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THE FOLKS

Ray Garton, Author
Ray Garton, Author THE FOLKSRay Garton Reviewed on: 04/02/2001
Release date: 02/01/2001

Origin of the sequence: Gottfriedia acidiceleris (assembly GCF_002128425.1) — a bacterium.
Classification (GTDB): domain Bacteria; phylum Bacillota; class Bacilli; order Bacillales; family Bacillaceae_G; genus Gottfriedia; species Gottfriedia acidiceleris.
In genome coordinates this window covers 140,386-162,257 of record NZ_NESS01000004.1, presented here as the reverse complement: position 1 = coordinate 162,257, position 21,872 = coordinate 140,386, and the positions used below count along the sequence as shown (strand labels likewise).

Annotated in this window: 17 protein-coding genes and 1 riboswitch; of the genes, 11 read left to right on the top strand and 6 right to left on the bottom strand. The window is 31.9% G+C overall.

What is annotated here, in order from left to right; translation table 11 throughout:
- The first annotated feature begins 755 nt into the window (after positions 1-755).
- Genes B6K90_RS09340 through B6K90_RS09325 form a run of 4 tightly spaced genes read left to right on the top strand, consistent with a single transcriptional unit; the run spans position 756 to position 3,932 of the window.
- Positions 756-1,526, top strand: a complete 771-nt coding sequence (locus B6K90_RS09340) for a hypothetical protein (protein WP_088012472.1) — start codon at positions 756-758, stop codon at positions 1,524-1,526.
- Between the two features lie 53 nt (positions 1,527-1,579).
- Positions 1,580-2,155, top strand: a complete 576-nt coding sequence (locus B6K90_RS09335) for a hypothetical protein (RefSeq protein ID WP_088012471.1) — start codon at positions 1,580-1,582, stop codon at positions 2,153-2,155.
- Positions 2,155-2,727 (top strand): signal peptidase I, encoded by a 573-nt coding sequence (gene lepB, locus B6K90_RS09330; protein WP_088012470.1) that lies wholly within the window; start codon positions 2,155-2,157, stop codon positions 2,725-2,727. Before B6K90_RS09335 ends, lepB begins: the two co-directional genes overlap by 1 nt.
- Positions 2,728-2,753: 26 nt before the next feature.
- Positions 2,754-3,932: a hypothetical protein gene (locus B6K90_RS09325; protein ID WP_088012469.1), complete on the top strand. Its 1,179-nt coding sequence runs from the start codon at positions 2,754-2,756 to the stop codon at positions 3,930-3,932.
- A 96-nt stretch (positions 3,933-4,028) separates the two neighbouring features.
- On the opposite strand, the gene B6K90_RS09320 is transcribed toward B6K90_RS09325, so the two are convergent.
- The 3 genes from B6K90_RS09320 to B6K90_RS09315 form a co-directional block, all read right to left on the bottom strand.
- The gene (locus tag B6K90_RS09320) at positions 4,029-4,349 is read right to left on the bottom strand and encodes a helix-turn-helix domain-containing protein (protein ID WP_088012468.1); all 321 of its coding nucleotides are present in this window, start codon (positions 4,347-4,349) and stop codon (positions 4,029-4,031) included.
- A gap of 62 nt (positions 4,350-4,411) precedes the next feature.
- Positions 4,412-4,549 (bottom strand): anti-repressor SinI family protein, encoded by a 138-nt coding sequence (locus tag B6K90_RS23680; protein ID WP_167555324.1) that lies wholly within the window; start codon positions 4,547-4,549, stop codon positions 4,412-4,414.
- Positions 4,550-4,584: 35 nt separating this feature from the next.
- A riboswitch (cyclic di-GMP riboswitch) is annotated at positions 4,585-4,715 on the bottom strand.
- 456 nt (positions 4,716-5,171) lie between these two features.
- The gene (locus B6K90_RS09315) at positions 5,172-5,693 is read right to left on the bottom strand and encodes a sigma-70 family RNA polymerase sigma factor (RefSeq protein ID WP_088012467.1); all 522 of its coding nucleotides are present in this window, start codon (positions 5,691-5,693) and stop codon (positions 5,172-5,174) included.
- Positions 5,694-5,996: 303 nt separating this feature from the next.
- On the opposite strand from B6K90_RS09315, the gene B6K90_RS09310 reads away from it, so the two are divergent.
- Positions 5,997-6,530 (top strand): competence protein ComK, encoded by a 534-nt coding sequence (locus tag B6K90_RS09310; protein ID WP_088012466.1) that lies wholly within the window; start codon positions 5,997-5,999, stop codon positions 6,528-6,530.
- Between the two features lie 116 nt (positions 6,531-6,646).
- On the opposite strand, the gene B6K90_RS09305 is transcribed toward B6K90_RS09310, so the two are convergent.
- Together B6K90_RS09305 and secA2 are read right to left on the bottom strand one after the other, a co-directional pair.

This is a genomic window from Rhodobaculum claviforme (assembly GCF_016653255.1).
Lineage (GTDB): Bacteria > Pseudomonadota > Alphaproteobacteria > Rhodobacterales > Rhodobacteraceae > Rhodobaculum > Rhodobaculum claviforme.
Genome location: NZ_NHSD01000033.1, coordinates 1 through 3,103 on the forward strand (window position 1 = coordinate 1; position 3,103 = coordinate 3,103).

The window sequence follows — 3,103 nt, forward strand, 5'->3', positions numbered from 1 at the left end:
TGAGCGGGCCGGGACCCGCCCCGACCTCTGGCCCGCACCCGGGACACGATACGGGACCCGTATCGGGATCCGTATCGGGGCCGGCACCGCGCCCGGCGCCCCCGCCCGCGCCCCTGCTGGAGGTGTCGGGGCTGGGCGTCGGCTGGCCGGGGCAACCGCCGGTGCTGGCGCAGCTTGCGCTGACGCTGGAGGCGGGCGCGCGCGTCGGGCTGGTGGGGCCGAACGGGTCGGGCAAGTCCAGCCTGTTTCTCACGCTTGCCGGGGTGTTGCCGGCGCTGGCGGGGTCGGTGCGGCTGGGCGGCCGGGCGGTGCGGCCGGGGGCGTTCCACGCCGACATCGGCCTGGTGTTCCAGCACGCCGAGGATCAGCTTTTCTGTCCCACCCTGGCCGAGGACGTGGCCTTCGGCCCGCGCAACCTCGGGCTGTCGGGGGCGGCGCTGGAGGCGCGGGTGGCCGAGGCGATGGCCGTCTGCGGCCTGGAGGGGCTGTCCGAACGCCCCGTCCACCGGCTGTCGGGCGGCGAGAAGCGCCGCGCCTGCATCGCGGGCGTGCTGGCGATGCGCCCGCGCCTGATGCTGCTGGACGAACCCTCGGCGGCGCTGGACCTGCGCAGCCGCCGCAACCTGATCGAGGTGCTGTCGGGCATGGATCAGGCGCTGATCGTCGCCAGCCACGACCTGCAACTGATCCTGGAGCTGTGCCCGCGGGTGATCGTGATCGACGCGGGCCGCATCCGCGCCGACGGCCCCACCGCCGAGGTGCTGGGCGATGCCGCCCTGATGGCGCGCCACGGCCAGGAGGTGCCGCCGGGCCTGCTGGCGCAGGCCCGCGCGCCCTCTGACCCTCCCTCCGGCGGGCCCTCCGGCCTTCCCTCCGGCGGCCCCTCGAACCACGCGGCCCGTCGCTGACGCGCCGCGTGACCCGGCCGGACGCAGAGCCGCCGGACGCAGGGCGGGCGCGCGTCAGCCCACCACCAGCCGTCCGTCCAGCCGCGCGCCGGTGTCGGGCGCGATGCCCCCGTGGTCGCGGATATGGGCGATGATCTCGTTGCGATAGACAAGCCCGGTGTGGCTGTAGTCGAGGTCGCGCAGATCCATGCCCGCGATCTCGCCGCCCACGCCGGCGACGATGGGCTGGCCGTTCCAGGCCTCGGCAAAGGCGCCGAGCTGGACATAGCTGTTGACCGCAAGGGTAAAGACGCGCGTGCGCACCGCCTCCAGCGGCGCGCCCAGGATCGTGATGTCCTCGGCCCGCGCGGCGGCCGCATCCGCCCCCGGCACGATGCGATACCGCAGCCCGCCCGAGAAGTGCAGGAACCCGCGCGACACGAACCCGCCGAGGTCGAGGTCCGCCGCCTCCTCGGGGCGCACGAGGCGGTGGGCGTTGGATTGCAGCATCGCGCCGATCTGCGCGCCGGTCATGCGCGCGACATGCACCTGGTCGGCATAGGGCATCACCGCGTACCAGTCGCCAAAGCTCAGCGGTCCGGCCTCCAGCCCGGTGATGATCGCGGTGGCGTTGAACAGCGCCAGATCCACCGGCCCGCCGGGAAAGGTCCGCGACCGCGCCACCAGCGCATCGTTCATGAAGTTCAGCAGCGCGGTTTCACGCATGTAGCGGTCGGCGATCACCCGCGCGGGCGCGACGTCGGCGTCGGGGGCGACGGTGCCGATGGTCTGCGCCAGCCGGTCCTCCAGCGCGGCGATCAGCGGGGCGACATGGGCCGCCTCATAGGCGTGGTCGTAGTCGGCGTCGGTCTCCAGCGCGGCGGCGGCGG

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Garton has a flair for taking veteran horror themes and twisting them—sometimes to evocative or entertaining effect, as in his classic novel Live Girls, about vampirish nude models in Manhattan. This time, though, the twist is simply twisted. A young man, a semi-outcast in his rural town because of his fire-scarred face and his problem with the area's fundamentalist Christian ambience, is picked up one Halloween night by a beautiful woman. She drives him at high speed to a spooky graveyard, where he succumbs to her seductions—until he feels her impossibly long tongue roaming his body and something unnatural clutching his genitals. He runs, but she has his car keys and won't return them until after she drives him to her family's brooding mansion. There, the young man, who narrates, encounters an incestuous family of grotesques—a pinhead, Siamese twins, a massive man-boy with a tail (who, it transpires, is the serial killer who's been stalking the town) and many other misshapen and "retarded" creatures. The young man learns that he, because of his scars, has been chosen to lead the family into the future. A dash for escape leads to an accident, and a predictable ending. The novel will remind readers of Tod Browning's film Freaks, of course, but the compassion expressed by Browning is sorely missing in Garton's telling. Most readers will be repulsed not only by Garton's imagery but by his exploitation of genetic deformity to horrific effect. Garton has storytelling talent—the pacing here is brisk, the word craft expert; too bad he's wasted it on this trash. (Apr.)

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